Debuting December 4, 2005 on the Showtime network, the weekly, hour-long drama Sleeper Cell was at base an I Led Three Lives for the post-9/11 era, albeit with a bit more depth in, and understanding of, the villainous characters. In the opening episode, a disgruntled Muslim ex-convict named Darwyn Al-Sayeed (Michal Ealy) was recruited into a terrorist sleeper cell based in Los Angeles and headed by the fanatical Faris Al-Farik (Oded Eher). In order to best follow out his plans of sabotage and destruction in the US, Al-Farik posed as a Jewish-American named Yossi, who ironically worked for a security company. Similarly, the other members of the cell held down legitimate jobs while carrying out their dirty work--and, as if to put the lie to the assumption that terrorism has but one face, the others were drawn from a variety of ethnic and social backgrounds. Blue-eyed, blonde-haired All-American boy Tommy Emerson (Blake Shields) was the privileged son of liberal activists; Frenchman Christian Aumont (Alex Nesic), a former Skinhead and National Front member, led an outwardly respectable life as a suburban husband and father; and Al-Farik's Bosnian right-hand man Ilija (Henri Lubatti),who had witnessed the slaughter of his family by Orthodox Serbs, hid his terrorist activites behind the façade of a high-school science teacher. What none of the cell members realized was that Darwyn Al-Sayeed was likewise a "poser": He was actually an undercover FBI agent, assigned to infiltrate Al-Farik's cell and covertly thwart his various sinister schemes against national security. Only his FBI supervisor Rayl Fuller (James Legros) was aware of Darwyn's dual identity; others, including Darwyn's single-mom sweetheart Gayle Bishop (Melissa Sagemiller), had no idea of his actual mission. In keeping with pay-cable tradition, Sleeper Cell was infinitely more profane and violent than standard over-the-air action fare. And in many ways, the series was also infinitely superior to its non-pay cable competition.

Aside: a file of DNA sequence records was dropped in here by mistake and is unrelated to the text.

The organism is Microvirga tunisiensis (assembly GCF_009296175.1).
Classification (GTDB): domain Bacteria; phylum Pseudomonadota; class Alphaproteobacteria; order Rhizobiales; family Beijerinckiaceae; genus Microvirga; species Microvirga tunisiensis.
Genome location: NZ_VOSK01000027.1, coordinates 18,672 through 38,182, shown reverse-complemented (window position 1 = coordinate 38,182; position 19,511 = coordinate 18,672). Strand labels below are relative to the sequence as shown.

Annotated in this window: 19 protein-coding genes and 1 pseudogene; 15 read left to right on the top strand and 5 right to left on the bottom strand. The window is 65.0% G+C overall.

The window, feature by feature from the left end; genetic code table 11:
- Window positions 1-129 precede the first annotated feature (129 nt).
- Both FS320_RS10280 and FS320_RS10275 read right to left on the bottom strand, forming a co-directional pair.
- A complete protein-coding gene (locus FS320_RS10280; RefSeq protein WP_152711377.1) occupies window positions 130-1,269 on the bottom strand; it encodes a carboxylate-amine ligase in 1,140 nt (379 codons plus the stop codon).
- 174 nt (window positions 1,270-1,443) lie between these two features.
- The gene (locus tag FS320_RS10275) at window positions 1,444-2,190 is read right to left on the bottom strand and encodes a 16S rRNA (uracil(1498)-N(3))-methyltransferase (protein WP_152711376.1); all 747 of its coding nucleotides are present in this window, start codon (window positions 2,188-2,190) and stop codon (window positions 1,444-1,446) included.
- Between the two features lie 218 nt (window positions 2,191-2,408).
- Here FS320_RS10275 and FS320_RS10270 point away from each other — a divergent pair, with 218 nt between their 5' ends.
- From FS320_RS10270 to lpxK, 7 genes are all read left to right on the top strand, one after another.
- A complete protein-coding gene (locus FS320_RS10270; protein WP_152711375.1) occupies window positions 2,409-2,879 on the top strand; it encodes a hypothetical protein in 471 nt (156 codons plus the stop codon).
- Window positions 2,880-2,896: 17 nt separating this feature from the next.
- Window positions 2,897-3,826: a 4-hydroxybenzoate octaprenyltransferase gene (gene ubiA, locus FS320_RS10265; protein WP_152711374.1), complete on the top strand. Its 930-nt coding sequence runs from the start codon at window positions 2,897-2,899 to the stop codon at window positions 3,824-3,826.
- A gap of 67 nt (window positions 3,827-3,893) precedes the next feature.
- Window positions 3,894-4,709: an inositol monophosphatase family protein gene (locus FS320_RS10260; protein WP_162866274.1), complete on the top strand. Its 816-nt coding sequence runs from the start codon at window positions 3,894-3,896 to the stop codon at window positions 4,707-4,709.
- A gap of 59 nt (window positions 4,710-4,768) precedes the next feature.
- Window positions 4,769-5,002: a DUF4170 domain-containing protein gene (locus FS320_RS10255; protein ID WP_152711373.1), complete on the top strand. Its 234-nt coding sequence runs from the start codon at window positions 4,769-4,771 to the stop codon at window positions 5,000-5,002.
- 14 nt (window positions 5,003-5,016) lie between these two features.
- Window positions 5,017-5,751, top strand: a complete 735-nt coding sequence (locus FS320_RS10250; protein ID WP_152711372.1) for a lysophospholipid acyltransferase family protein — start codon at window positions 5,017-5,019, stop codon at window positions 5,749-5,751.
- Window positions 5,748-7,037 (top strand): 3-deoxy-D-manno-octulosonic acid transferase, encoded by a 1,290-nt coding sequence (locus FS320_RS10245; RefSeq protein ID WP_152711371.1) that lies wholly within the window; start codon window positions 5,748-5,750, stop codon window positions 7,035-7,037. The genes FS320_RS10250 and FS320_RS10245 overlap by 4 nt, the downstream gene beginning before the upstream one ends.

by Hal Erickson synopsis